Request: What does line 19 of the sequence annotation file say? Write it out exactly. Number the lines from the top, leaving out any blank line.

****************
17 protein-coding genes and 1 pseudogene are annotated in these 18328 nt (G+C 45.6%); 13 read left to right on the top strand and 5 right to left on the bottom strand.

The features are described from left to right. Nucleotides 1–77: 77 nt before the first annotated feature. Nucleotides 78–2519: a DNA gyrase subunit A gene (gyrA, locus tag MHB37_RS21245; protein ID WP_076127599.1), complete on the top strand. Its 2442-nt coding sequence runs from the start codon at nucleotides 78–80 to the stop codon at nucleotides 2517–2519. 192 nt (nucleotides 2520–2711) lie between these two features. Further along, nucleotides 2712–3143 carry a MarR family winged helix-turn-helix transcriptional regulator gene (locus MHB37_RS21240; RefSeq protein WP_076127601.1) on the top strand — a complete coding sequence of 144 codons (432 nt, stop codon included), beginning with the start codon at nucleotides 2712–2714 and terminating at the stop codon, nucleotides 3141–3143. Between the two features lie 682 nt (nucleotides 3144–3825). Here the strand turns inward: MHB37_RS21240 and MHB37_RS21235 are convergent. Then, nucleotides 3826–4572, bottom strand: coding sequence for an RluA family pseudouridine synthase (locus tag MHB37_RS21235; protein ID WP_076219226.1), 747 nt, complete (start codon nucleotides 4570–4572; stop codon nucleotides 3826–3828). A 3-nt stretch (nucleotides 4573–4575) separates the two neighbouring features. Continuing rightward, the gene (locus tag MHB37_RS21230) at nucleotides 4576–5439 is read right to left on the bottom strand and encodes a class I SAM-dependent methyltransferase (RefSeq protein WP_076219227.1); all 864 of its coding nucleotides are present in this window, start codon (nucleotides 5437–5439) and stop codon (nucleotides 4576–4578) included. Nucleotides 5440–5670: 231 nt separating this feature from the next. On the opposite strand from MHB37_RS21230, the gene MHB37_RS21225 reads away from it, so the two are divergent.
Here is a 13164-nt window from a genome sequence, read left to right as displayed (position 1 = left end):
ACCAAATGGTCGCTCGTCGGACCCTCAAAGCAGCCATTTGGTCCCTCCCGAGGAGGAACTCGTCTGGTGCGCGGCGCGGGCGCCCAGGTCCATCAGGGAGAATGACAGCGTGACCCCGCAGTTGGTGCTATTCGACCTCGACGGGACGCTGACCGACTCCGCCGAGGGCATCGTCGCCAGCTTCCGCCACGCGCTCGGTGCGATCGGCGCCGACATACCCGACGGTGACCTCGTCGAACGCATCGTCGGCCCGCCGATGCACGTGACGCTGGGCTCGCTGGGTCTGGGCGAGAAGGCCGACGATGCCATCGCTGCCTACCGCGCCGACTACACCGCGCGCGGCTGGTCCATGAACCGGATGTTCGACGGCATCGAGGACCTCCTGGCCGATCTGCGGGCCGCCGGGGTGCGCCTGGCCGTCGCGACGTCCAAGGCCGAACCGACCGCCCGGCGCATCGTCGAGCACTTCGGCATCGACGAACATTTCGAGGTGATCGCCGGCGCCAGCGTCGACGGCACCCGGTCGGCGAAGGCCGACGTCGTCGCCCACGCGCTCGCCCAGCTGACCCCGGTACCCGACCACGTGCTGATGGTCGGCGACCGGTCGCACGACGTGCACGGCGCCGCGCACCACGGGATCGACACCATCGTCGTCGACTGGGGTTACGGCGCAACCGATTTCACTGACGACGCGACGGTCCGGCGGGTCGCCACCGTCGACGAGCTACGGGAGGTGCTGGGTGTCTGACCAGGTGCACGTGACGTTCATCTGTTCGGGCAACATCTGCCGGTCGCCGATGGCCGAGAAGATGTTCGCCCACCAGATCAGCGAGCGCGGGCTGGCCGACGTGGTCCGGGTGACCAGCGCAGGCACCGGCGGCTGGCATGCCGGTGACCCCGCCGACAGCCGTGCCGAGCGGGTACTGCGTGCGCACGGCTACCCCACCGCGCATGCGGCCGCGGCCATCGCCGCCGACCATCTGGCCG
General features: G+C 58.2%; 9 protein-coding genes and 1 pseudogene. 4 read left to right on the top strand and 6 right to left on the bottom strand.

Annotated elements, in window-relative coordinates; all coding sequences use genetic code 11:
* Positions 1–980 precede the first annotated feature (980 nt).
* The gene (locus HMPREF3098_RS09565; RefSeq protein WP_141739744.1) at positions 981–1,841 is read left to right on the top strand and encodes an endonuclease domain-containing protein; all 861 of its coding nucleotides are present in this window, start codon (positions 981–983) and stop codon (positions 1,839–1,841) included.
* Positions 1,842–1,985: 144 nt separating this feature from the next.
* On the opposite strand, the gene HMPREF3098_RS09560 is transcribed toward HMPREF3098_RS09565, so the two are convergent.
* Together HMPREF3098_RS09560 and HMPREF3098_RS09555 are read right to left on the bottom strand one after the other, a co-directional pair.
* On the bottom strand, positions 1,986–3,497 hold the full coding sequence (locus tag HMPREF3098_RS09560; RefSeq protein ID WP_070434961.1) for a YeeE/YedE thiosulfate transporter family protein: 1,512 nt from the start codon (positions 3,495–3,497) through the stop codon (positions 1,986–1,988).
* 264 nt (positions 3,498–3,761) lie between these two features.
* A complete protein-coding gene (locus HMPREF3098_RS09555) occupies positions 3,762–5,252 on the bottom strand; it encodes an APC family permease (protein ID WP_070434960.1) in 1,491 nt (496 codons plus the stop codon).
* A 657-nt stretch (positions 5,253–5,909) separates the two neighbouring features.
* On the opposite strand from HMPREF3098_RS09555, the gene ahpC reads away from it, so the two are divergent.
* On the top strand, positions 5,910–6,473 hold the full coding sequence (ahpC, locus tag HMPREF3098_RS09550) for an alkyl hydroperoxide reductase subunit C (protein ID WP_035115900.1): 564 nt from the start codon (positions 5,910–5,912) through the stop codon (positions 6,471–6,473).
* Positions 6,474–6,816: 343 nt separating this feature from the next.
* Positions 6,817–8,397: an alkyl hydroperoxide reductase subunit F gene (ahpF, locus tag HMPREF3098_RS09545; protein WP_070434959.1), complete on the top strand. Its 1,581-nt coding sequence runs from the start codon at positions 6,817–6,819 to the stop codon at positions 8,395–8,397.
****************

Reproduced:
* Positions 6,817–8,397: an alkyl hydroperoxide reductase subunit F gene (ahpF, locus tag HMPREF3098_RS09545; protein WP_070434959.1), complete on the top strand. Its 1,581-nt coding sequence runs from the start codon at positions 6,817–6,819 to the stop codon at positions 8,395–8,397.